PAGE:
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Farhad Dalal
Farhad Dalal
4.5 Star popcorn reviewss


Onto the next release of the weekend and while I am still hungover in the Pathaan wave, I finished watching the new Marathi film Vaalvi in a theatre near me. You can make out by the frequency of my reviews for a Marathi film, that the Marathi film industry, after an indifferent 2022 has got off to a flyer in 2023. It ended the year brilliantly with Ved and now Vaalvi marks my second review of a Marathi in a single month. Its trailer really did seem interesting with dollops of dark humour sprinkled in a delicious premise that did promise for an absolute joyride. The film has been running to packed houses even in its third weekend which was the weekend of Pathaan. I did wish to get to it sooner but finally I did get my chance this weekend. So then is Vaalvi worth your time, lets find out.

Story & Screenplay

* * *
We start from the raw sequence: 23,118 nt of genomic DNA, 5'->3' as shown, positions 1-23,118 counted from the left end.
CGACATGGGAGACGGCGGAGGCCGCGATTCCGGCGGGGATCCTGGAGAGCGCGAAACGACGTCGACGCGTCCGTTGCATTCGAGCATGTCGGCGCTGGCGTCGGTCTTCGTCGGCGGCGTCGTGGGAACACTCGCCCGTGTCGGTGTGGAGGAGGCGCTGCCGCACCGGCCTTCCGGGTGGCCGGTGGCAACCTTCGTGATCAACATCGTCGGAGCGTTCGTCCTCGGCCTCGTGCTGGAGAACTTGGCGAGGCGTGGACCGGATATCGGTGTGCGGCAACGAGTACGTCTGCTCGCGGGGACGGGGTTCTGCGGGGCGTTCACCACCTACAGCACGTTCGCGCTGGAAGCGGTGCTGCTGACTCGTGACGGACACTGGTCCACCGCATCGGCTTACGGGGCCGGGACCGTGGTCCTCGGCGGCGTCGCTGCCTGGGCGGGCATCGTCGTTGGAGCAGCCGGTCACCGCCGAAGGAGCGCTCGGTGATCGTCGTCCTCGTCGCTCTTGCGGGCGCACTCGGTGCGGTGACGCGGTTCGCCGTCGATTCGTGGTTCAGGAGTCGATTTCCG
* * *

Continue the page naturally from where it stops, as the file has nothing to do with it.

Vaalvi(which stands for termites, a clever reference in the film) follows the story of a husband plotting to kill his wife by making it appear as a suicide. Does he succeed? The story here is deliciously dark and it gave me immense pride that a not so mainstream film industry did potentially transport me in a world which was hilariously funny from start to finish. The dark comedy genre is never an easy genre to crack as you do need to hit the right notes, if you don’t then it all can go spiralling downwards. Also you need a fascinating set of characters to propel the drama ahead, something that the Hindi film Kuttey lacked. So the story here does tick all of these boxes. But it is the screenplay standing at just under 2 hours that made my jaw drop while cracking me up with its clever and sharp humour. To be honest, I did not expect it to be that good but my opinion over the next 2 hours did change and how!